When the time was up, the substitute died. We don’t know who carried out the execution or what method they used. The execution fulfilled the deadly prophecy, thereby sparing the king. We might expect these Mesopotamian courts to wait for the evil destiny to catch up to the substitute king in its own time, but I suppose there was a risk the destiny might get lost and catch the real king on accident. Plus, it’s a lot faster if you fulfill the prophecy yourself. The substitute might get a kingly funeral, just to make sure the gods understood that the king was dead and there was no further need for any king-killing. Then everything the substitute wore was set on fire to cleanse it of spiritual pollution, the whole palace got a spiritual deep-clean, and the real king was invited home.

King Esarhaddon of Assyria
Image credit: Osama Shukir Muhammed Amin FRCP(Glasg). Released under a CC BY-SA 4.0 license.

Three examples of the substitute king ritual show how flexible it could be.

In the mid-600s, the representative in Babylon of the King of Assyria conducted the substitute king ritual with a Babylonian potentate as the sacrifice. An eclipse predicted the death of the king of Babylon – a problem for the Assyrian king Esarhaddon, who also ruled Babylon. Ordinarily the ritual’s victim would be a nobody, but the Babylonians had grown restive. So the representative selected a man named Damqi, the son of the chief administrator of the temples of Babylon. Killing Damqi in the ritual thus served two purposes. It was a religious sacrifice that protected Esarhaddon, but it was also a political assassination intended to cow Babylon and quash its dreams of independence. It’s worth noting that Esarhaddon and his successor Ashurbanipal are our most-documented users of the substitute king ritual because archaeologists uncovered Ashurbanipal’s library – and all the clay tablets inside it – in 1849.

Multiple sources attest to a version of the substitute king ritual occurring during the reign of Alexander the Great in 324/323 B.C., though they differ in their details. In Plutarch’s version, Alexander – who was soon to die – was plagued by bad omens. One of his donkeys kicked one of his lions to death. Ravens killed one another in front of him. A sacrificial animal had no lobe in its liver. And when he went to play ball, he found a stranger seated on his throne, wearing the royal diadem and robes. The stranger explained that he was a criminal from Greece. The god Serapis had freed him from captivity and ordered him to come here and impersonate Alexander. On the advice of his Mesopotamian seers, Alexander had the self-appointed substitute put to death. I guess Serapis tried his best, but Alexander still died in 323.

That was the most recent surviving example of the ritual; the oldest surviving is weird too – and possibly fictional. In 1861 B.C., Erra-imitti, king of Isin (east of modern Najaf, Iraq) appointed a gardener named Enlil-bani to be his substitute. Erra-imitti did not quit the palace – perhaps a fatal mistake, given that he didn’t suitably distance himself from the substitute. Erra-imitti sipped a broth or porridge while it was still too hot and died. Enlil-bani, the gardener, was already king (albeit a substitute) and thus instead of being executed became the actual king of Isin and succeeded Erra-imitti.

This ‘clay nail’ dedicates a temple to its god and mentions Enlil-bani.
Image credit: Osama Shukir Muhammed Amin FRCP(Glasg). Released under a CC BY-SA 4.0 license.

If your PCs encounter a monarch using this substitute ritual, they will need to decide whether to save the substitute or allow them to be sacrificed. Modeling the scenario on the Damqi/Esarhaddon substitution can be a great springboard to a political adventure. Maybe the anti-monarchical element approaches the party and asks them to free the substitute. If they refuse, have the king get wind of it. He asks the PCs to pretend to change their minds, go undercover, and expose the rebels. It’s a pretty straightforward adventure, but it’s got clear political consequences. Honestly, if you’ve been wanting to try a political adventure, this is a great way to get your feet wet!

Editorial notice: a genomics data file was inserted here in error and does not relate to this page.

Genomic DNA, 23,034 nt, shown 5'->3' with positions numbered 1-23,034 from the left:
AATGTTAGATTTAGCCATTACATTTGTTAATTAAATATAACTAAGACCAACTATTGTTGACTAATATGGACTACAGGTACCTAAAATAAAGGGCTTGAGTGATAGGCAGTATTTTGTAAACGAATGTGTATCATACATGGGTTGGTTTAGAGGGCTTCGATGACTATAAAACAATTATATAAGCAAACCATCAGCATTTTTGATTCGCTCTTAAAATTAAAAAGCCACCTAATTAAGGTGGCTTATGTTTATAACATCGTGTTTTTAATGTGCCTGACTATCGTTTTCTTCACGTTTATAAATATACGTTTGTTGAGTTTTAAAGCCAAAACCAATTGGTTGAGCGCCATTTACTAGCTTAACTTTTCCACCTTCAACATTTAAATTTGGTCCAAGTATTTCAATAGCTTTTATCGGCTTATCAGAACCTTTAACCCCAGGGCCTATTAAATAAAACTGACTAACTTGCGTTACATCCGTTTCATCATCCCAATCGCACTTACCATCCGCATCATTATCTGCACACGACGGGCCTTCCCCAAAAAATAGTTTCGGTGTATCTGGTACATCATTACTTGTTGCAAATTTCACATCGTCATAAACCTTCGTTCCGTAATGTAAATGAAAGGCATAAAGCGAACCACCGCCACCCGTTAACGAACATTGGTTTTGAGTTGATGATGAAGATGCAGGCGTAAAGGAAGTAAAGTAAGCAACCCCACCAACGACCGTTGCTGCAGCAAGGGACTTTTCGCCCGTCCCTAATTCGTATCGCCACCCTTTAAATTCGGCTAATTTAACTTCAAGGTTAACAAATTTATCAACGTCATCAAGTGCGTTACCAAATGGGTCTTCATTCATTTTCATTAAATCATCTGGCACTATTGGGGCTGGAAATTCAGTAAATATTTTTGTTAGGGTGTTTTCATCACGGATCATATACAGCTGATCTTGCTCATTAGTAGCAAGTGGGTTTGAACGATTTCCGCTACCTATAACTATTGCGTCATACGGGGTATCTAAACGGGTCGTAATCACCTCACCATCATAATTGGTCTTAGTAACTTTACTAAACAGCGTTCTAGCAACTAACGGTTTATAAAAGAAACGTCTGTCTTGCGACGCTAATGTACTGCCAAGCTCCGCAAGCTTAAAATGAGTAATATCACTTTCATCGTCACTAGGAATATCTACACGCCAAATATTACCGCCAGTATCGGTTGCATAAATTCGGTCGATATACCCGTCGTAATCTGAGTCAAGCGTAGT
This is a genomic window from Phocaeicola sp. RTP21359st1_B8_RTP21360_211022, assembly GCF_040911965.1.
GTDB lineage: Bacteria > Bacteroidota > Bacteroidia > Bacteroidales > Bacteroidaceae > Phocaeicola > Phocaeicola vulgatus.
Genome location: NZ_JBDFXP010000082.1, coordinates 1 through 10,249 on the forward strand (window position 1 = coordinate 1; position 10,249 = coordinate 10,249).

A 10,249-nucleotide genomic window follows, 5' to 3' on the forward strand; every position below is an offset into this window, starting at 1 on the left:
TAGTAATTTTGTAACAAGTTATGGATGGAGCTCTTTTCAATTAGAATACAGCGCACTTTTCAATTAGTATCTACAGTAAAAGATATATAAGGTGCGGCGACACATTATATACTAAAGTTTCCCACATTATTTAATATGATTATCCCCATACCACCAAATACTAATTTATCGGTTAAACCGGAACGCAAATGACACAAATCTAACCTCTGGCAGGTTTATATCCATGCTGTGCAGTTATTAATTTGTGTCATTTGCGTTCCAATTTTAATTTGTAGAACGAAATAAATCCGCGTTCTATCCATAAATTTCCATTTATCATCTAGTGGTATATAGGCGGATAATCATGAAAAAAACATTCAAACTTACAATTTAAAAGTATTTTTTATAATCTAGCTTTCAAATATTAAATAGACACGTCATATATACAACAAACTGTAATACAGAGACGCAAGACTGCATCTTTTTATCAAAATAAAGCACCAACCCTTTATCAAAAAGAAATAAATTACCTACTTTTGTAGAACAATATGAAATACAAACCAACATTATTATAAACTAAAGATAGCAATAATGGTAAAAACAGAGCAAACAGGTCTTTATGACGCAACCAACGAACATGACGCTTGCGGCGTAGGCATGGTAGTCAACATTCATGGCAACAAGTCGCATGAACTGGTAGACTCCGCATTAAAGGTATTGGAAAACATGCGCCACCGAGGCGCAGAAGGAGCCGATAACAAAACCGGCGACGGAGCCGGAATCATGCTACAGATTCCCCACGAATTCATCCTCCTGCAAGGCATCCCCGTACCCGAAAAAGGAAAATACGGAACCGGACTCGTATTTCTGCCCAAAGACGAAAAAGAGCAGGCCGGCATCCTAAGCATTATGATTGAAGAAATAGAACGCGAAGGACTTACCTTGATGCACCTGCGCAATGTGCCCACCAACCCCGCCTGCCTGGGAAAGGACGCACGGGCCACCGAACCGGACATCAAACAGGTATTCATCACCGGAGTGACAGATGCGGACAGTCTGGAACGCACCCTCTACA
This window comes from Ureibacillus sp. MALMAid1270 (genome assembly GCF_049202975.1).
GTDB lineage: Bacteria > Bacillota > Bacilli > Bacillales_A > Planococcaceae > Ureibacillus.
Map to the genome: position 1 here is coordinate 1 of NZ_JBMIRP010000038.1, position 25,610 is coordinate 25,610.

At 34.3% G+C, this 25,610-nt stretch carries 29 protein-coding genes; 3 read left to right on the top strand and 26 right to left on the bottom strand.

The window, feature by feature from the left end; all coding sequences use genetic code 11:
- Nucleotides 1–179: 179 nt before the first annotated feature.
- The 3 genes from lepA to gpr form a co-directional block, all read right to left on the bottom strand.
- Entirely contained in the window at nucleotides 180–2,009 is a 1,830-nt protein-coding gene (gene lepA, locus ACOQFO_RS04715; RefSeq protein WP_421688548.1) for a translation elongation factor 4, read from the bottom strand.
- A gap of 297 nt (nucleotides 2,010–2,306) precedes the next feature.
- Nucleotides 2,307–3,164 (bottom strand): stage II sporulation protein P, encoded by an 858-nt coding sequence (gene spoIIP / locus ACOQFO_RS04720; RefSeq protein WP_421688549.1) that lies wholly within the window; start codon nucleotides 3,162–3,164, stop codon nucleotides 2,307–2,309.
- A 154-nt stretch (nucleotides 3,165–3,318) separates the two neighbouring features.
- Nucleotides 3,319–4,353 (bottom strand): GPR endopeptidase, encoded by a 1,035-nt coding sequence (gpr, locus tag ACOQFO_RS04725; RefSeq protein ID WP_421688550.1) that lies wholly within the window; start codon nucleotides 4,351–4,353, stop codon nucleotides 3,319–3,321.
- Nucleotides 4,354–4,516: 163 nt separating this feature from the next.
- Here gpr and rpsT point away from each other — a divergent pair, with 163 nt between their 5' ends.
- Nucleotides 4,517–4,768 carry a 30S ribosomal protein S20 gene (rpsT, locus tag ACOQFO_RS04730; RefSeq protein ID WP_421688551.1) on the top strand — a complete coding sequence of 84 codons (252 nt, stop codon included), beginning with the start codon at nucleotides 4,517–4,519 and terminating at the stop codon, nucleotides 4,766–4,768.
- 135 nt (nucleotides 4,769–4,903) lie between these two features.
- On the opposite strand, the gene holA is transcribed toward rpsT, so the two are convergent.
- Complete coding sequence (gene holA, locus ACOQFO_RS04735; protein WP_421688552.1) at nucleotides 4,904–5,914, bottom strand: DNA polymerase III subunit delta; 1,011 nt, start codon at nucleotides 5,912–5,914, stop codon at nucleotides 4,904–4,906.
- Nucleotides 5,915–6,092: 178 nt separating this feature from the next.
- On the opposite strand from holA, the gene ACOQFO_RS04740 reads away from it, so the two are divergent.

If you want to encourage the party to rescue the substitute, have her be an NPC they already know and care about, or a relative of such an NPC. If you do this, you can lean harder into interesting consequences of success. Does the ritual actually protect the monarch, and does disrupting it endanger her? Even if it doesn’t, how seriously does everyone take the ritual? If the ritual is interrupted, will the monarch refuse to come out of hiding, with dangerous consequences for the realm? Might it trigger conspirators to rise up? Are the conspirators justified in doing so?

Alternately, maybe the party is collectively identified as the appropriate substitute. If so, the PCs had better devise a way to escape the palace and flee the country, or they will definitely be executed! You can even have an NPC tempt them with a story based on that of Enlil-bani, the gardener who became king. Maybe the PCs can arrange for the death of the monarch they’re replacing and become the new royal family!

Another possibility is using this ritual as a way to complicate an adventure you were already going to run. The party needs to talk to the monarch about something, but just when they reach the capital, she goes into hiding so a substitution ritual can begin. How are they to reach the monarch now? They might schmooze with a royal advisor to bring the monarch a letter (which the advisor might not do), or they can wait for the monarch to come back out of hiding (which might be too late). And as always, the substitution ritual is abhorrent human sacrifice – do the PCs really need a favor more than they need to rescue the substitute?

Check out my book Making History: Three One-Session RPGs! Three awesome historical one-shots with pregenerated characters and a very simple rules system designed specifically for that story. Norse Ivory is a game about heritage and faith in the Viking Age. A Killing in Cahokia is a murder mystery in the Native American temple-city of Cahokia. And Darken Ship is a horror-adventure starring junior sailors on a U.S. Navy warship who wake up one morning to discover they’re alone on a ship that should carry three thousand.

Source: Mesopotamia: Writing, Reasoning, and the Gods by Jean Bottéro (1992)